I’ve been thinking about just how blatantly we, as a collective society, delight in absolutely ripping each other apart.
When Rebecca Black, in early 2011, put out her debut single “Friday,” my seventh-grade self jumped at the chance to join in on the trending disdain for her and the song.
My mom showed me the music video one morning before school. I am by no means a music aficionado, but I knew what auto-tune was, and knew its glaring overuse in the song could do little to salvage the mind-warpingly bad lyrics.
Black’s mom paid $4,000 to a production company so her daughter could become some semblance of a pop star. The concept — the idea that fame and significance could be purchased — just screamed “privilege” to me. It fueled my jabs at the cheesy, cheap music video and Black’s voice, which I deemed nasal.
I recently revisited “Friday” after I saw Rebecca Black post on Instagram about the Feb. 10 anniversary of the music video’s release. Nine years after its debut, I’m wondering why we were all so quick to gang up on a then-teen.
Don’t get me wrong. The song is still an incoherent mess, a few crumbs of a catchy beat strung together in the midst of intolerable lyrics and vocal chaos — more ARK Music Factory's fault than anyone else’s. The lyric “tomorrow is Saturday, and Sunday comes afterwards” is still brain-melting, as are the out-of-nowhere rapped verses.
But, listening to the song took me back to middle school, when I was insecure and anxious about my self-image, my body, the way people perceived me. Here's the thing: Black is the same age as I am. I don’t know how, at the time, I thought subjecting another human to that extensive public humiliation was funny.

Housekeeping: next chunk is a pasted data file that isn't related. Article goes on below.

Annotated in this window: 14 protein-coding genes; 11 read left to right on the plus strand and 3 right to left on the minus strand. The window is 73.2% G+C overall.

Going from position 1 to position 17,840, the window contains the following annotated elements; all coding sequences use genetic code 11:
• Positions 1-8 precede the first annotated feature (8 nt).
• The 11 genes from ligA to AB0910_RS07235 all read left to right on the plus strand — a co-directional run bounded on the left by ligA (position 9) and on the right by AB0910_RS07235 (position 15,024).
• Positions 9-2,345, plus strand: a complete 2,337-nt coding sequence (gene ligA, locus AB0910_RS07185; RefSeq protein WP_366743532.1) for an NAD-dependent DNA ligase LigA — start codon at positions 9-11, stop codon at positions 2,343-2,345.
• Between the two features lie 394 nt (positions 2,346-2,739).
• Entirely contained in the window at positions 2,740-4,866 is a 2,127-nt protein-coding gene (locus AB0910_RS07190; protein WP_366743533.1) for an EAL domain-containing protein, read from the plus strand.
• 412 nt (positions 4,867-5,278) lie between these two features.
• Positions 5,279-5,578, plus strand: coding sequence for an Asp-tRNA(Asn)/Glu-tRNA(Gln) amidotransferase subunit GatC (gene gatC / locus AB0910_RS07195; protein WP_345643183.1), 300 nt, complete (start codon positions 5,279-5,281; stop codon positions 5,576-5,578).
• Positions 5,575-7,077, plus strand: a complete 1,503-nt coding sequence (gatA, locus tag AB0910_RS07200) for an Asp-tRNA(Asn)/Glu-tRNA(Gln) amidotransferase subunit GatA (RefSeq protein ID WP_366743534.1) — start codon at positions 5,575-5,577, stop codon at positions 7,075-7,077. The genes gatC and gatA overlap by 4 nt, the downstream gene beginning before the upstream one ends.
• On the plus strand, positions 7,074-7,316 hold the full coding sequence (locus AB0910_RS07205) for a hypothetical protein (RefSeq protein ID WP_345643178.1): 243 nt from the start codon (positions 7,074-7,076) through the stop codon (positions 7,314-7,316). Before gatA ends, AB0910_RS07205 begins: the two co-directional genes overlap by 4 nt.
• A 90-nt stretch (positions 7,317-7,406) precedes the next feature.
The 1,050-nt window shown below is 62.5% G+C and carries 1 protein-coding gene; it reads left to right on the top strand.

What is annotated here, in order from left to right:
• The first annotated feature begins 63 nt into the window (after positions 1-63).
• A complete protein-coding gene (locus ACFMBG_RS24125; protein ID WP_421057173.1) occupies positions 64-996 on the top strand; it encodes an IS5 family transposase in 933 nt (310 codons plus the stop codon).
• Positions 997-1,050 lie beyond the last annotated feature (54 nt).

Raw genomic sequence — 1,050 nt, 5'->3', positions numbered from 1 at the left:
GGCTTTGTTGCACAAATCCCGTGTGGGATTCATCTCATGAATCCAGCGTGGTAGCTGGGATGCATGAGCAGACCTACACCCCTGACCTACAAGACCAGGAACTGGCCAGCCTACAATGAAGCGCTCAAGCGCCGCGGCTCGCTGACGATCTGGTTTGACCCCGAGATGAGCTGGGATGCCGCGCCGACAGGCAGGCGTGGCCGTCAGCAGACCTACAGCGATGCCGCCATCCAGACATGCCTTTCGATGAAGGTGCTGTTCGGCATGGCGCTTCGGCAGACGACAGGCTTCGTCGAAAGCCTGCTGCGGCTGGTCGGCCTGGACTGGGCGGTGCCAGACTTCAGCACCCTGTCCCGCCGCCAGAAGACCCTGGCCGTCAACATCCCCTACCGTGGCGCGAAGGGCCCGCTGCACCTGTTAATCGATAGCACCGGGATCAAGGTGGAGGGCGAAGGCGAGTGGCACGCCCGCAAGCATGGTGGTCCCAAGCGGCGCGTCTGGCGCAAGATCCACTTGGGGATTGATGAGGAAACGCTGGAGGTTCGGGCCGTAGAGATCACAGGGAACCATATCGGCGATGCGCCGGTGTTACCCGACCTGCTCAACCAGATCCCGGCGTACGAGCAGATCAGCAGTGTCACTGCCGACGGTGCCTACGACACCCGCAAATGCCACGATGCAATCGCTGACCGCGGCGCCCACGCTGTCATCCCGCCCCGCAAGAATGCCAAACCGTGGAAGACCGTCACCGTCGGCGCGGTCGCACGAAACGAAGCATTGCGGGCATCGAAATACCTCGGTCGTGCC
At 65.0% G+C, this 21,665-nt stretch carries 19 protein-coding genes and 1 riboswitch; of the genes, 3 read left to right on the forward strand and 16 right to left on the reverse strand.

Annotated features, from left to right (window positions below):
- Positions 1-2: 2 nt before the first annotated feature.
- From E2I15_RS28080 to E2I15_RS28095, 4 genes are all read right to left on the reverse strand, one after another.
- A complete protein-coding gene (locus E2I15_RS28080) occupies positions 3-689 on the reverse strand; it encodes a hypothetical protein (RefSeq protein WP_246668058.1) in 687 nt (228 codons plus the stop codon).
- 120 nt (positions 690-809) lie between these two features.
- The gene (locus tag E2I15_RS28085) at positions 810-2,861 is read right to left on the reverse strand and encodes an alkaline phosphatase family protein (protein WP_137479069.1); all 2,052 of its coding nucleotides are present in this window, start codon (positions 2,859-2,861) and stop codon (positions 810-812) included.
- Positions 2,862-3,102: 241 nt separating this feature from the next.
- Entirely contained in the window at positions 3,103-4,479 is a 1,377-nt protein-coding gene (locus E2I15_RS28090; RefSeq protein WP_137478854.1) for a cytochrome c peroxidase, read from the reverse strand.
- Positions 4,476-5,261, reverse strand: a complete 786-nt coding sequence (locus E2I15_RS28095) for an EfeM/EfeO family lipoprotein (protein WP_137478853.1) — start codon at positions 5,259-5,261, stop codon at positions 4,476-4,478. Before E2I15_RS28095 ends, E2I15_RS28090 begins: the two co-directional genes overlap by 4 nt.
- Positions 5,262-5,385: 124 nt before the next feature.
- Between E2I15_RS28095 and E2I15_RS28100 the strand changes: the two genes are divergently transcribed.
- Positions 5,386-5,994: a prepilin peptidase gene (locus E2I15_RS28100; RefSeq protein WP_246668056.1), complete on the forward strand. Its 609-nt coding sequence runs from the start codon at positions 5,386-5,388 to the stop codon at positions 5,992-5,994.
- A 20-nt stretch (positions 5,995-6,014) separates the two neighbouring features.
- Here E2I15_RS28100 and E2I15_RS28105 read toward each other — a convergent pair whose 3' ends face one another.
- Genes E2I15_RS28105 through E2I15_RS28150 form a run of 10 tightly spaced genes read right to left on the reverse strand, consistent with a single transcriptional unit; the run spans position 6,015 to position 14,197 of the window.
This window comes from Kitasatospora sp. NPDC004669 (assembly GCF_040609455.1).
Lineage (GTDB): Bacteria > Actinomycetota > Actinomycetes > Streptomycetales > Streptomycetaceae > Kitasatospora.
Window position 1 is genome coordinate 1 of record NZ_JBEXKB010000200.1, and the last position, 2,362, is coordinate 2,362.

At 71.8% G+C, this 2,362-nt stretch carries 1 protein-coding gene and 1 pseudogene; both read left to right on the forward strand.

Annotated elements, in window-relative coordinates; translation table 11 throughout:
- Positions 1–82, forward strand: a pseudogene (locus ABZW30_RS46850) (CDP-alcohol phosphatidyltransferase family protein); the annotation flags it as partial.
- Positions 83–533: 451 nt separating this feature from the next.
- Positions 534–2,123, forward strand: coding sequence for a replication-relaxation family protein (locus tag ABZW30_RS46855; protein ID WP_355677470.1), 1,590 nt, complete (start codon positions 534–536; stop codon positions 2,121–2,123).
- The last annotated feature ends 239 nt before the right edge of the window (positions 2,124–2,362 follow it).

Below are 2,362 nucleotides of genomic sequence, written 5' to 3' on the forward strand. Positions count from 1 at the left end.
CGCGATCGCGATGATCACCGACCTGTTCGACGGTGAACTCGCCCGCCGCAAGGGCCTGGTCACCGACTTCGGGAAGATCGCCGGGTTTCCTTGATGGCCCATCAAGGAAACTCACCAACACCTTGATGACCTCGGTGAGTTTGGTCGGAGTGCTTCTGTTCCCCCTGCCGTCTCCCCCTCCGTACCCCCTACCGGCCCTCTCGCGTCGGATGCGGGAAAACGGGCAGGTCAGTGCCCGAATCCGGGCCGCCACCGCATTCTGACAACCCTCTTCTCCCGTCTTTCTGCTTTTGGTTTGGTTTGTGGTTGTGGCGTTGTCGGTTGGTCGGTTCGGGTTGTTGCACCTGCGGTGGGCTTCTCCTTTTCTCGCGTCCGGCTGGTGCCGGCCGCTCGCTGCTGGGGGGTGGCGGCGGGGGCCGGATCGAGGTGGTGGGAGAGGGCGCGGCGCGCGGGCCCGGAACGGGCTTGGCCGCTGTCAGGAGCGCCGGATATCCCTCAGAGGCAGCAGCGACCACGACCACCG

My now-adult brain thinks we all need to apologize to Black for being such egregious bullies about her song. If you're well-adjusted when you reach adulthood, you start to form a more realistic grip on what actually matters in life. What totally, completely needs to die out is loathing something for the sake of gaining recognition for loathing it.
In the world of pop culture, collectively piling hatred on someone just for clout or attention isn’t a new concept. It's not anything clever or intelligent.
But to be absolutely clear, calling out powerful figures in pop culture for real, critical problems is incredibly important. I’m not saying for us to stop calling out these figures, especially ones who have influence over a wide audience.
Like Logan Paul. Paul, a YouTube personality, thought it was acceptable to take his buddies and film the body of someone who took their own life in a forest. People online didn’t hold back in calling Paul out for his disregard of the person's body and life, especially after Paul later issued a insincere "pity me" apology.
Hold accountable Scarlett Johansson, who, despite her excellence turns as an actress, says she is still tight with her best buddy Woody Allen, a sexual predator.
Don’t even get me started on the Academy of Motion Picture Arts and Sciences – a face in an industry rooted in racism and misogyny and the same organization that took until 2018, yes, 2018, to expel Roman Polanski from its ranks.
Call-out culture can be useful in situations like these. But directing vile comments to a girl who just wanted to be a singer — an innocent dream shared by plenty of people — isn’t something to spend time on.
Like, really? Sending death threats is atrocious, but directing them at an adolescent and telling her to kill herself because she made a truly harmless song about liking Fridays and looking forward to the weekend? Pathetic.
I’m so sorry we made her live through our unwarranted antagonism when there are so many real problems for society to address.
Support student media!
Please consider donating to The State News and help fund the future of journalism.
Share and discuss “Column: We wronged Rebecca Black” on social media.